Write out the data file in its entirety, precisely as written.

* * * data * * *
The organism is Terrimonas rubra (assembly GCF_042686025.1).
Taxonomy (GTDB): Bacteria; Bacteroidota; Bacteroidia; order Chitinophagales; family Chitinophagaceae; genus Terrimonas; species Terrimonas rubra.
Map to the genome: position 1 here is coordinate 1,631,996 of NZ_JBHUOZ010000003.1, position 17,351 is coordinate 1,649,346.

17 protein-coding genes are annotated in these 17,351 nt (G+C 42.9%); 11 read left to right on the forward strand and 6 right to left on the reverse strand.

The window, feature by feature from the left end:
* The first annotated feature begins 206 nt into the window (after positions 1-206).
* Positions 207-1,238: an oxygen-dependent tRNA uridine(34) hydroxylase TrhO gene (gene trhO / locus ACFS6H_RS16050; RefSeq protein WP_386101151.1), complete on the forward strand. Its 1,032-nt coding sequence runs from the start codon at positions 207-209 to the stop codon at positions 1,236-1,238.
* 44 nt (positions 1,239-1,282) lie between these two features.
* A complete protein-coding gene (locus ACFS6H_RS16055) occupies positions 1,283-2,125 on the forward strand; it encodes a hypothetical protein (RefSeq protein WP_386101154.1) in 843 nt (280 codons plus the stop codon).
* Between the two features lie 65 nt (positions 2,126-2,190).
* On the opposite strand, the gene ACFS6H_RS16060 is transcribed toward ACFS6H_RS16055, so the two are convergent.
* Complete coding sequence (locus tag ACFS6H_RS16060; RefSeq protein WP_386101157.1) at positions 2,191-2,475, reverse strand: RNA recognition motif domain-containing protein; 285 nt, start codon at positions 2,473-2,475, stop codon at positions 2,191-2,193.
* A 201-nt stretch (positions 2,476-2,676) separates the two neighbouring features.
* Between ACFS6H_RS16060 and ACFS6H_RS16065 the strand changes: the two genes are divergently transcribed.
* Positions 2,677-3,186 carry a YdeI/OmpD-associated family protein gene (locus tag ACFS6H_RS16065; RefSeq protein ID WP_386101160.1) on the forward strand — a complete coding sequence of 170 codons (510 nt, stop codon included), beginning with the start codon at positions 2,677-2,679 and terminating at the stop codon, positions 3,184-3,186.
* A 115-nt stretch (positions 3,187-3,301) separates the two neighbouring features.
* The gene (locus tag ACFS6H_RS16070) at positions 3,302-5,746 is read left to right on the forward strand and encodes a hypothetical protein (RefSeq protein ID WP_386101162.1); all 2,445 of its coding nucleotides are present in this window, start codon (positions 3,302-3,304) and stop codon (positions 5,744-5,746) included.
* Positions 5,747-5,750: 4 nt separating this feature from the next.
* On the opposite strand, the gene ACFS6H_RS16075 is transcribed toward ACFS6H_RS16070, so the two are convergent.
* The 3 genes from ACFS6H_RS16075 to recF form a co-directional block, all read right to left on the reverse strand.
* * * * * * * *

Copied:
The organism is Terrimonas rubra (assembly GCF_042686025.1).
Taxonomy (GTDB): Bacteria; Bacteroidota; Bacteroidia; order Chitinophagales; family Chitinophagaceae; genus Terrimonas; species Terrimonas rubra.
Map to the genome: position 1 here is coordinate 1,631,996 of NZ_JBHUOZ010000003.1, position 17,351 is coordinate 1,649,346.

17 protein-coding genes are annotated in these 17,351 nt (G+C 42.9%); 11 read left to right on the forward strand and 6 right to left on the reverse strand.

The window, feature by feature from the left end:
* The first annotated feature begins 206 nt into the window (after positions 1-206).
* Positions 207-1,238: an oxygen-dependent tRNA uridine(34) hydroxylase TrhO gene (gene trhO / locus ACFS6H_RS16050; RefSeq protein WP_386101151.1), complete on the forward strand. Its 1,032-nt coding sequence runs from the start codon at positions 207-209 to the stop codon at positions 1,236-1,238.
* 44 nt (positions 1,239-1,282) lie between these two features.
* A complete protein-coding gene (locus ACFS6H_RS16055) occupies positions 1,283-2,125 on the forward strand; it encodes a hypothetical protein (RefSeq protein WP_386101154.1) in 843 nt (280 codons plus the stop codon).
* Between the two features lie 65 nt (positions 2,126-2,190).
* On the opposite strand, the gene ACFS6H_RS16060 is transcribed toward ACFS6H_RS16055, so the two are convergent.
* Complete coding sequence (locus tag ACFS6H_RS16060; RefSeq protein WP_386101157.1) at positions 2,191-2,475, reverse strand: RNA recognition motif domain-containing protein; 285 nt, start codon at positions 2,473-2,475, stop codon at positions 2,191-2,193.
* A 201-nt stretch (positions 2,476-2,676) separates the two neighbouring features.
* Between ACFS6H_RS16060 and ACFS6H_RS16065 the strand changes: the two genes are divergently transcribed.
* Positions 2,677-3,186 carry a YdeI/OmpD-associated family protein gene (locus tag ACFS6H_RS16065; RefSeq protein ID WP_386101160.1) on the forward strand — a complete coding sequence of 170 codons (510 nt, stop codon included), beginning with the start codon at positions 2,677-2,679 and terminating at the stop codon, positions 3,184-3,186.
* A 115-nt stretch (positions 3,187-3,301) separates the two neighbouring features.
* The gene (locus tag ACFS6H_RS16070) at positions 3,302-5,746 is read left to right on the forward strand and encodes a hypothetical protein (RefSeq protein ID WP_386101162.1); all 2,445 of its coding nucleotides are present in this window, start codon (positions 3,302-3,304) and stop codon (positions 5,744-5,746) included.
* Positions 5,747-5,750: 4 nt separating this feature from the next.
* On the opposite strand, the gene ACFS6H_RS16075 is transcribed toward ACFS6H_RS16070, so the two are convergent.
* The 3 genes from ACFS6H_RS16075 to recF form a co-directional block, all read right to left on the reverse strand.